10. However, the question that arises for determination is whether despite the prosecution of the petitioner under the provision of the PFA Act being valid, he should be sentenced under the provisions of the Act, which are more beneficial? In this regard reference can be made to the judgment of Nemi Chand's case (supra). The said judgment relies on the principle of ex post facto law to mollify the rigor of the criminal liability. In criminal jurisprudence prosecution for, an act which is not an offence on the date of its commission but becomes an offence on account of the legislation enacted later, is prohibited by virtue of Article 20 of the Constitution. However, Article 20 of the Constitution of India does not prohibit the application of a provision of a later enactment which reduces the punishment provided for an offence or is otherwise beneficial in nature. Thus, the petitioner was entitled to the benefit of Section 52 of the Act while being sentenced.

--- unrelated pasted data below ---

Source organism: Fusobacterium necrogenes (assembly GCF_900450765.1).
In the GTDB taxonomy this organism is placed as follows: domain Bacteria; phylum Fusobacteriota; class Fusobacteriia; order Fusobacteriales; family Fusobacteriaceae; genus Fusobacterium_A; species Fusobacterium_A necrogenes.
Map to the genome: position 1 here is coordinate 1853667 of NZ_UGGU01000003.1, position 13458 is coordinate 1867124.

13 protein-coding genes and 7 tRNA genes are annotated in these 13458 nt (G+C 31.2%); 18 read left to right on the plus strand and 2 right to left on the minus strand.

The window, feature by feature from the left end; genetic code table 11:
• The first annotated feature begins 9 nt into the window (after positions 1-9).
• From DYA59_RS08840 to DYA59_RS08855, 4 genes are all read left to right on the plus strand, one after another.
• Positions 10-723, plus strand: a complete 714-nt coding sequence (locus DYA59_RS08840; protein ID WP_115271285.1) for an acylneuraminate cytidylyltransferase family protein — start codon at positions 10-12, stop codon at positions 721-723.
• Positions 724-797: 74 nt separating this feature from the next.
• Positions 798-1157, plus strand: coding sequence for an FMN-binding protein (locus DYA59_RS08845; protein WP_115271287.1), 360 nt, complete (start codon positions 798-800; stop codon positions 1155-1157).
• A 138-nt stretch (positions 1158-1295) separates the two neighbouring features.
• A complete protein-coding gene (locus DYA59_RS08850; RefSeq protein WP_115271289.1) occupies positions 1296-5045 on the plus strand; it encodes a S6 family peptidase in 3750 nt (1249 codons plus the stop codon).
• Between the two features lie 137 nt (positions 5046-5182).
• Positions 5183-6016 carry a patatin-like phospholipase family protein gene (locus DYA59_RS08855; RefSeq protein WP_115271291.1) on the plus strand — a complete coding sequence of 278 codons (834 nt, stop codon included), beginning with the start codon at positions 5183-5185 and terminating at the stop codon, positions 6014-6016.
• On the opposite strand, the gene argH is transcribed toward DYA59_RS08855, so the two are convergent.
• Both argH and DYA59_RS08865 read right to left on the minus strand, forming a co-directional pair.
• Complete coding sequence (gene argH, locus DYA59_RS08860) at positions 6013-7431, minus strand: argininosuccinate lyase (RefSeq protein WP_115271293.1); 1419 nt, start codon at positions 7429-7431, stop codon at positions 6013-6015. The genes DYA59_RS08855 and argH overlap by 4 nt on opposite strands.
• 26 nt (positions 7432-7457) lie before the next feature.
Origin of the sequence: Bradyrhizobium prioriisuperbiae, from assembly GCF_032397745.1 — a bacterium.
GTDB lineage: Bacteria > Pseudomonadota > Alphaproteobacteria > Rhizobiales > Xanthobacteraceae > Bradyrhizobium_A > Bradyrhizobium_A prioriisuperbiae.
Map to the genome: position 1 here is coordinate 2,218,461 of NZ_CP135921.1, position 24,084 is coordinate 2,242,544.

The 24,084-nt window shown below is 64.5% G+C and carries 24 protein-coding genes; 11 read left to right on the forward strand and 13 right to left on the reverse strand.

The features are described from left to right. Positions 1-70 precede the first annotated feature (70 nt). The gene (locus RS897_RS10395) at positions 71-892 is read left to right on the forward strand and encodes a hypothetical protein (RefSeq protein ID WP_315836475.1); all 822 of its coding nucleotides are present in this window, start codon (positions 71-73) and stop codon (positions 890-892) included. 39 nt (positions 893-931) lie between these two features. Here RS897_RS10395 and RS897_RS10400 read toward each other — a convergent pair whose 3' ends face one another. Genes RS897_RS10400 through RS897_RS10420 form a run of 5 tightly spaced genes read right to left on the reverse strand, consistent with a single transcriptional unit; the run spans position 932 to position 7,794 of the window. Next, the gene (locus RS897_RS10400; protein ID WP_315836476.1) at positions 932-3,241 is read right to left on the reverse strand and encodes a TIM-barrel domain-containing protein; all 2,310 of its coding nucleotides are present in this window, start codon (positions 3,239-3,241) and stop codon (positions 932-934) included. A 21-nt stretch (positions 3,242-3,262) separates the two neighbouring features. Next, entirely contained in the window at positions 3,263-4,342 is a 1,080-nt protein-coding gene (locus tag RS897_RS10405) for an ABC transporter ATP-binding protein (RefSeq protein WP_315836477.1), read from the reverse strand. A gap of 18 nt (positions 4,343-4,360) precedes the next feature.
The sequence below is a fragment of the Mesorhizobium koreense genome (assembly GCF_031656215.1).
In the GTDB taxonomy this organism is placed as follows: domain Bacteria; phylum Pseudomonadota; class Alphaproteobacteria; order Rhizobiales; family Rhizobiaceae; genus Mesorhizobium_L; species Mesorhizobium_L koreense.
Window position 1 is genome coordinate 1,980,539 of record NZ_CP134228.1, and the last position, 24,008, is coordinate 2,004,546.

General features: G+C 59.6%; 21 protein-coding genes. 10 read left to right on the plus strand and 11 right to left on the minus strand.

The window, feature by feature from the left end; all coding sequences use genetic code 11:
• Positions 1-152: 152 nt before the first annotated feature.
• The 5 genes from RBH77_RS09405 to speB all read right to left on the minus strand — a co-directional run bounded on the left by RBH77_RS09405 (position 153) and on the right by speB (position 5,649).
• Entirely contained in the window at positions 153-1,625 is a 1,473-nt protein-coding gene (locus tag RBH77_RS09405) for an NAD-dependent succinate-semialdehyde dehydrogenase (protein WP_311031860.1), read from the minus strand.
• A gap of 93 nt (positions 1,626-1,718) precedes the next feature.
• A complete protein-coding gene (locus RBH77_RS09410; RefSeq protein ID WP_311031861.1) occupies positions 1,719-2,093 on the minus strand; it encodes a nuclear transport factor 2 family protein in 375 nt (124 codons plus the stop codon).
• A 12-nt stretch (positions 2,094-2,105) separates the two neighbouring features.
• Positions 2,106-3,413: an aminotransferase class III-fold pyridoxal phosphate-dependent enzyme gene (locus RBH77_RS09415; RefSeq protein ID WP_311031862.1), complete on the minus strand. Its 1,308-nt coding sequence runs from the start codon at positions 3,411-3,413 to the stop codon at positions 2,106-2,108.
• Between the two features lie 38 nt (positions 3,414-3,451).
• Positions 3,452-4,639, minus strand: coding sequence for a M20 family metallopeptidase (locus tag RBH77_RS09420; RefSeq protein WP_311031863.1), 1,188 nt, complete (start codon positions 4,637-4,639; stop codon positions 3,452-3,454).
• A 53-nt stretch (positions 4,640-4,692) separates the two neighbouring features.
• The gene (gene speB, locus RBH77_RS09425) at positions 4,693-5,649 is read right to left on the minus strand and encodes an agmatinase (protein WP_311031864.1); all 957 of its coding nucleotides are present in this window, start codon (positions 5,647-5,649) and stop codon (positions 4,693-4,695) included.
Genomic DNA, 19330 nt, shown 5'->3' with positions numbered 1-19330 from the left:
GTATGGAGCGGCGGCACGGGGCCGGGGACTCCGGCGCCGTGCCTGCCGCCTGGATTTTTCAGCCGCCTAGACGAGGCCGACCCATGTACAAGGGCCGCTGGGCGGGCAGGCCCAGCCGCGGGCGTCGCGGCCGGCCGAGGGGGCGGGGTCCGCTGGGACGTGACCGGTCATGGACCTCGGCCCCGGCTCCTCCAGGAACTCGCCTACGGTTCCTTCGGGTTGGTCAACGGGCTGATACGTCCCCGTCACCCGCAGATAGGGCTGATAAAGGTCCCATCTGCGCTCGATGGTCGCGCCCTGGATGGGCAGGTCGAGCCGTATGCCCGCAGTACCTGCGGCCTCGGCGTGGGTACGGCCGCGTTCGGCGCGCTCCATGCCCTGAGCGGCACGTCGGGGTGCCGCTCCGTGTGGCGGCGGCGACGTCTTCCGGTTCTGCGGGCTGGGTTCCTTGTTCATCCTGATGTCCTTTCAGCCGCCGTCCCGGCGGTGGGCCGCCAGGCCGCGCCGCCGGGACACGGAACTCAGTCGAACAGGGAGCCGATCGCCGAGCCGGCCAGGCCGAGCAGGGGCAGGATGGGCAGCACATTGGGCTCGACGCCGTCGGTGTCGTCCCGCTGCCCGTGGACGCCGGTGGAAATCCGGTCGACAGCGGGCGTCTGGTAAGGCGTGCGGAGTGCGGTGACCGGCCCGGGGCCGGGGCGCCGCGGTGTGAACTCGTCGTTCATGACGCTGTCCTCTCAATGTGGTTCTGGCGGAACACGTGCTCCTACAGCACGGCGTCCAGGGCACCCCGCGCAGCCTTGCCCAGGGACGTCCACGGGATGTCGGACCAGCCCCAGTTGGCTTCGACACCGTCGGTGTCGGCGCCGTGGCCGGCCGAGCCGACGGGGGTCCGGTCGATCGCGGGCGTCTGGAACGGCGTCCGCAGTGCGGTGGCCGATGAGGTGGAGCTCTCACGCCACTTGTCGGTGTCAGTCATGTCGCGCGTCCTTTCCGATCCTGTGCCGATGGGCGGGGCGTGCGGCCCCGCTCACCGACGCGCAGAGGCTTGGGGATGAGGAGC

11. In view of the above reasoning, it is held that the petitioner should have been sentenced to punishment of fine only. The judgment of c
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onviction is, accordingly, upheld but the order of sentence dated 04.11.2015 passed by the Chief Judicial Magistrate, Chandigarh, as upheld by the learned Additional Sessions Judge, Chandigarh, is set aside and the matter is remanded to the Court of Chief Judicial Magistrate, Chandigarh, for imposition of sentence afresh, in accordance with the provisions of Section 52 of the Act. 12. I am aware that there appears to be a contradiction in my judgment in as much as I have held that the provisions of the Act are prospective in nature and yet the principle of ex post facto law has been invoked for giving benefit to the petitioner. It is clarified that ex post facto application of the Act is permissible to reduce the rigor of the criminal liability even though the enactment as such is prospective in nature. My view is fortified by the judgment of Hon'ble Supreme Court, in T. Barai v. Henry Ah Hoe and another, 1983(1) SCC 177. 13. The petition is disposed of accordingly.